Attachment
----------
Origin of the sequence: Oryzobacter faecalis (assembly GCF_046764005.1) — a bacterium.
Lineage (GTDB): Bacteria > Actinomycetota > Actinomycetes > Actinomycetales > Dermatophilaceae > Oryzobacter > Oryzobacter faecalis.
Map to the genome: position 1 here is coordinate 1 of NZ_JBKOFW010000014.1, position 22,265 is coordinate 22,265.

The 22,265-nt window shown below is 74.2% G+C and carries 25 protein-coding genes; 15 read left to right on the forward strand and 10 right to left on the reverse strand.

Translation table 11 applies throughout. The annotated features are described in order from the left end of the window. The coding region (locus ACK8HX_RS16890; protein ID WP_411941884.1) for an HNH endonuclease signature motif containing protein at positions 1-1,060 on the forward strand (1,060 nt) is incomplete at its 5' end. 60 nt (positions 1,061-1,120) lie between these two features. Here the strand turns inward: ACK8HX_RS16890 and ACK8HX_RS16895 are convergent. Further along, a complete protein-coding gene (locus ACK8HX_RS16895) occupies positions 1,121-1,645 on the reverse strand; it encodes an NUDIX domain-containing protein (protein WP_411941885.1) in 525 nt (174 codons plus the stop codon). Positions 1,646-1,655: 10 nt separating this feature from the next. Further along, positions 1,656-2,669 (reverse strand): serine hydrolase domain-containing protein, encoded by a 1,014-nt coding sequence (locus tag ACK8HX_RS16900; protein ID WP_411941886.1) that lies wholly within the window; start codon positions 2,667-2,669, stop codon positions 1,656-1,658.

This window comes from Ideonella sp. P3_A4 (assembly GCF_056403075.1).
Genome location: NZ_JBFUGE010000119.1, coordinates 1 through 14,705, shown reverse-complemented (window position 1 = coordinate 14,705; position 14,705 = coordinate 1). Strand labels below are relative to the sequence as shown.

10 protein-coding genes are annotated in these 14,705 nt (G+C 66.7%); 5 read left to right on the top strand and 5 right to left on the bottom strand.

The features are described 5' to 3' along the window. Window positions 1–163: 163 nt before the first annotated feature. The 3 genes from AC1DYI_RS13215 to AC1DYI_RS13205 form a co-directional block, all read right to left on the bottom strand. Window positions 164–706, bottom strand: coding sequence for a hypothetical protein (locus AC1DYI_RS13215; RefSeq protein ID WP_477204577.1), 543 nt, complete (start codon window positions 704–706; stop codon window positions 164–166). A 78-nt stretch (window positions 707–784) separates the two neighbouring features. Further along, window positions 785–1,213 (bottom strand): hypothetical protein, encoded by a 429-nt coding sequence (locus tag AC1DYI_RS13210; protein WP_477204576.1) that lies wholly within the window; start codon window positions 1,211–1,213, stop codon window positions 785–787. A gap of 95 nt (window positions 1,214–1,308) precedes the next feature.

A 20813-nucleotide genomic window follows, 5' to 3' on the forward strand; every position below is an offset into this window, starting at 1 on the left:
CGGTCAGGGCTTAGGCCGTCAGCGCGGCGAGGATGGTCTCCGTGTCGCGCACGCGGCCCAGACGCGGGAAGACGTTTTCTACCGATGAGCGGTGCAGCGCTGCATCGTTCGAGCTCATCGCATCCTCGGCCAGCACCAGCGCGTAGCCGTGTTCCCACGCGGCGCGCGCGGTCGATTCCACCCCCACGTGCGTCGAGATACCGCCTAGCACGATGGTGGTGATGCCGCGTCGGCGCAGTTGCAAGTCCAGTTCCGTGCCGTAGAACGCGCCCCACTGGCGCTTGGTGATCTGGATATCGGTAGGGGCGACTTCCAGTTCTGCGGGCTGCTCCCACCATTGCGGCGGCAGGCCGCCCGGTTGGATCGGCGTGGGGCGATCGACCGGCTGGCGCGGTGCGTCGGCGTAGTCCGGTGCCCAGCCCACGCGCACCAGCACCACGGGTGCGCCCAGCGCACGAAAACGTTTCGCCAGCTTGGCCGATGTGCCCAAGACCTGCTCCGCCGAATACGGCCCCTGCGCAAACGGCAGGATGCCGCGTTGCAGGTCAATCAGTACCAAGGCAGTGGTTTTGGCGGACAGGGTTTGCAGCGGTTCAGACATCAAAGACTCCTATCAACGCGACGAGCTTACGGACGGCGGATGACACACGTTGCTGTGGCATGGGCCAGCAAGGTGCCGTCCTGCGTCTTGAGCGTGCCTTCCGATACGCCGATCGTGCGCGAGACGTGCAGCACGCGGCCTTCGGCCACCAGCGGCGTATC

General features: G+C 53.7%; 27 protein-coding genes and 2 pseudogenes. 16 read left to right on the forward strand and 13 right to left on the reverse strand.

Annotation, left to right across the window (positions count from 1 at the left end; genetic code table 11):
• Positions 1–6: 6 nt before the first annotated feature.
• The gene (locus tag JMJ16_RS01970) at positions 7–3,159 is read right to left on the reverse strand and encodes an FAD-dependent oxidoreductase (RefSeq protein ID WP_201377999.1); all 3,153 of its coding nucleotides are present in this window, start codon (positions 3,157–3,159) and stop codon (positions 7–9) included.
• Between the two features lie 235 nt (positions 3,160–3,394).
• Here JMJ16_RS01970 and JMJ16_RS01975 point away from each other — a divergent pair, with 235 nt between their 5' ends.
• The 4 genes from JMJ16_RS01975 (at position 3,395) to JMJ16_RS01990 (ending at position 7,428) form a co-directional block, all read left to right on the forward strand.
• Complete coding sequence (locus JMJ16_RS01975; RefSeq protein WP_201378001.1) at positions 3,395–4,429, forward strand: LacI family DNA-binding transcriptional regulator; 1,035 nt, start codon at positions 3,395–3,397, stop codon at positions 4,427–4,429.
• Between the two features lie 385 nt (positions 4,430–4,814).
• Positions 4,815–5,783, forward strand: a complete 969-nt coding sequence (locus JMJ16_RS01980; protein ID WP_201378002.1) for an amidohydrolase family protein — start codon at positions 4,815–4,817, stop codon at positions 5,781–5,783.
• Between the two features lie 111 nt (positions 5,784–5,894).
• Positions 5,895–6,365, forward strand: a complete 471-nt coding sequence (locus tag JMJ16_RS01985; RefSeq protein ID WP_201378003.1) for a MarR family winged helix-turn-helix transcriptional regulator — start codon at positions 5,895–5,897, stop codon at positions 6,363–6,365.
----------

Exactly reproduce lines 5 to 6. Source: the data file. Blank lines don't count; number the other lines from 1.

Translation table 11 applies throughout. The annotated features are described in order from the left end of the window. The coding region (locus ACK8HX_RS16890; protein ID WP_411941884.1) for an HNH endonuclease signature motif containing protein at positions 1-1,060 on the forward strand (1,060 nt) is incomplete at its 5' end. 60 nt (positions 1,061-1,120) lie between these two features. Here the strand turns inward: ACK8HX_RS16890 and ACK8HX_RS16895 are convergent. Further along, a complete protein-coding gene (locus ACK8HX_RS16895) occupies positions 1,121-1,645 on the reverse strand; it encodes an NUDIX domain-containing protein (protein WP_411941885.1) in 525 nt (174 codons plus the stop codon). Positions 1,646-1,655: 10 nt separating this feature from the next. Further along, positions 1,656-2,669 (reverse strand): serine hydrolase domain-containing protein, encoded by a 1,014-nt coding sequence (locus tag ACK8HX_RS16900; protein ID WP_411941886.1) that lies wholly within the window; start codon positions 2,667-2,669, stop codon positions 1,656-1,658.

This window comes from Ideonella sp. P3_A4 (assembly GCF_056403075.1).